There are a number of more general inequalities which have been devised which must hold true for the measurement statistics (of multiple observables) of all non-entangled systems. Violating these inequalities proves the system must have been entangled.

    Thing two: EPR-steering inequalities
    If the measurement statistics of a pair of particles actually demonstrate the EPR-paradox, then the pair of particles must be entangled. As an example, here's an EPR-steering inequality for position and momentum
    [itex]\Delta^{2}(x^{B}|x^{A})\Delta^{2}(p^{B}|p^{A})\geq \frac{\hbar^{2}}{4}[/itex]
    To do this for say position and momentum, one performs many measurements of the positions and momenta of pairs of particles to obtain a joint measurement probability distribution. From this data, we can see how well measuring the position or momentum of one particle A allows us to predict the measurement outcomes of the corresponding position or momentum of the other particle B. If the positions and momenta are so strongly correlated, that knowing the position or momentum of one would allow us to predict the outcome of measuring the position or momentum of the other to a precision stronger than the uncertainty principle would allow without this extra info, we end up demonstrating the EPR-paradox, and showing that the pair of particles are entangled.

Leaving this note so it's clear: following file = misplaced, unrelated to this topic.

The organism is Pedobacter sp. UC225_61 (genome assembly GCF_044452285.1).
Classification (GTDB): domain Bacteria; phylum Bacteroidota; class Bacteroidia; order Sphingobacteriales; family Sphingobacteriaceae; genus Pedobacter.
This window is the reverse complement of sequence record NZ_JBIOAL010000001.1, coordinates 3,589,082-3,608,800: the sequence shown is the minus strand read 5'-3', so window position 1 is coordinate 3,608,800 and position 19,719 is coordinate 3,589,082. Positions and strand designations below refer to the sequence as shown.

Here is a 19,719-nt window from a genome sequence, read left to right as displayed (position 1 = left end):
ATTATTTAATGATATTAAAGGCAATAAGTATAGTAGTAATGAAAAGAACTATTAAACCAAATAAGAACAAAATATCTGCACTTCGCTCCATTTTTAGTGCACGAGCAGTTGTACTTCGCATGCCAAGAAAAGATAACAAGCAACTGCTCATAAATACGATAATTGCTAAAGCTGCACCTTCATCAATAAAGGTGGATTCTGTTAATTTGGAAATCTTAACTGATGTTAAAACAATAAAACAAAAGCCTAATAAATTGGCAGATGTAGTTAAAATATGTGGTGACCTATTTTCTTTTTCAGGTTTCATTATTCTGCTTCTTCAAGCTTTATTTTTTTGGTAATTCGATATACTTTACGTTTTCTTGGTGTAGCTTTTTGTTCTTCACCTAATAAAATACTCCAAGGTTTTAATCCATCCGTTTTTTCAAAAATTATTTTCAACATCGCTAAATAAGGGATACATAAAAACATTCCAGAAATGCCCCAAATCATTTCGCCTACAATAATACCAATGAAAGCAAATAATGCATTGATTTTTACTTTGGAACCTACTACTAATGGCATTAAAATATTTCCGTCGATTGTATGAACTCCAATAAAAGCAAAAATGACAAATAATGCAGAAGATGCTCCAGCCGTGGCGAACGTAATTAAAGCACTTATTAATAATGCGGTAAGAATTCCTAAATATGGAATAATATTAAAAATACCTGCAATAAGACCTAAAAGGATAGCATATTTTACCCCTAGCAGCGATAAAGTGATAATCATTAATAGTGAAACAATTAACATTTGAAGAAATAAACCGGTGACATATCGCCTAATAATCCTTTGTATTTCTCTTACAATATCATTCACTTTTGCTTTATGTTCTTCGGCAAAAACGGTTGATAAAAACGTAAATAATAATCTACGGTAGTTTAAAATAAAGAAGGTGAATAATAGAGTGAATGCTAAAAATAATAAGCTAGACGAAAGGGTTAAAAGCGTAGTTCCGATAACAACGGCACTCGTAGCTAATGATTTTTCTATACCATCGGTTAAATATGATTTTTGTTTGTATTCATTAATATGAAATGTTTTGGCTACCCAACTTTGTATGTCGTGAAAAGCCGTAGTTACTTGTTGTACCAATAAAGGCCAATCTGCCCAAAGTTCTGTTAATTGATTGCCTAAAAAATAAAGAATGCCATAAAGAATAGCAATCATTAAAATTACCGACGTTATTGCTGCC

Thing three: Bell Inequalities
    Bell inequalities are the strongest witnesses of entanglement that we have. The idea behind them is that they are mathematical consequences of models of local hidden variables. These models of local hidden variables are ones where the measurement correlations between a pair of particles could be "explained" by knowing everything in the past of both particles that could have affected both particles (where we assume that information can travel no faster than light). By violating a Bell inequality, you show not only that the pair of particles must be entangled, but also that the correlations between the pair of particles cannot be explained locally.

    Hope this helps:)
     
    Last edited: Sep 28, 2014